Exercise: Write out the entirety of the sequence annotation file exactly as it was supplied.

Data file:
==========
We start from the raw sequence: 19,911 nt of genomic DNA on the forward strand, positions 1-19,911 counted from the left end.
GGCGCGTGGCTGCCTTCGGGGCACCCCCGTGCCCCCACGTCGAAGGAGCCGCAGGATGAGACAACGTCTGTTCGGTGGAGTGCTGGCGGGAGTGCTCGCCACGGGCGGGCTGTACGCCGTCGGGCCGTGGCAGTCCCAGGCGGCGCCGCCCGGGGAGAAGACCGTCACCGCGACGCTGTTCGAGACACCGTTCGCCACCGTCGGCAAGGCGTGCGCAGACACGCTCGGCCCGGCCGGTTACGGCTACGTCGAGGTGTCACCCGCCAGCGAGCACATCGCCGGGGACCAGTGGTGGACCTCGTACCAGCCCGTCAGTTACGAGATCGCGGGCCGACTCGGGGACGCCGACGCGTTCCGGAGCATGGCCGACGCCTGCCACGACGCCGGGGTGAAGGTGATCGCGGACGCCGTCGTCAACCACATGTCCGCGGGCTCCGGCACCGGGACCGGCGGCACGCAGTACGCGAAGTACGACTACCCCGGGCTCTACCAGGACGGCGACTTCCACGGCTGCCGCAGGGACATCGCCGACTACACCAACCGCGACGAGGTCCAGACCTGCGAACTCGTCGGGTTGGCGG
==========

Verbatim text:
We start from the raw sequence: 19,911 nt of genomic DNA on the forward strand, positions 1-19,911 counted from the left end.
GGCGCGTGGCTGCCTTCGGGGCACCCCCGTGCCCCCACGTCGAAGGAGCCGCAGGATGAGACAACGTCTGTTCGGTGGAGTGCTGGCGGGAGTGCTCGCCACGGGCGGGCTGTACGCCGTCGGGCCGTGGCAGTCCCAGGCGGCGCCGCCCGGGGAGAAGACCGTCACCGCGACGCTGTTCGAGACACCGTTCGCCACCGTCGGCAAGGCGTGCGCAGACACGCTCGGCCCGGCCGGTTACGGCTACGTCGAGGTGTCACCCGCCAGCGAGCACATCGCCGGGGACCAGTGGTGGACCTCGTACCAGCCCGTCAGTTACGAGATCGCGGGCCGACTCGGGGACGCCGACGCGTTCCGGAGCATGGCCGACGCCTGCCACGACGCCGGGGTGAAGGTGATCGCGGACGCCGTCGTCAACCACATGTCCGCGGGCTCCGGCACCGGGACCGGCGGCACGCAGTACGCGAAGTACGACTACCCCGGGCTCTACCAGGACGGCGACTTCCACGGCTGCCGCAGGGACATCGCCGACTACACCAACCGCGACGAGGTCCAGACCTGCGAACTCGTCGGGTTGGCGG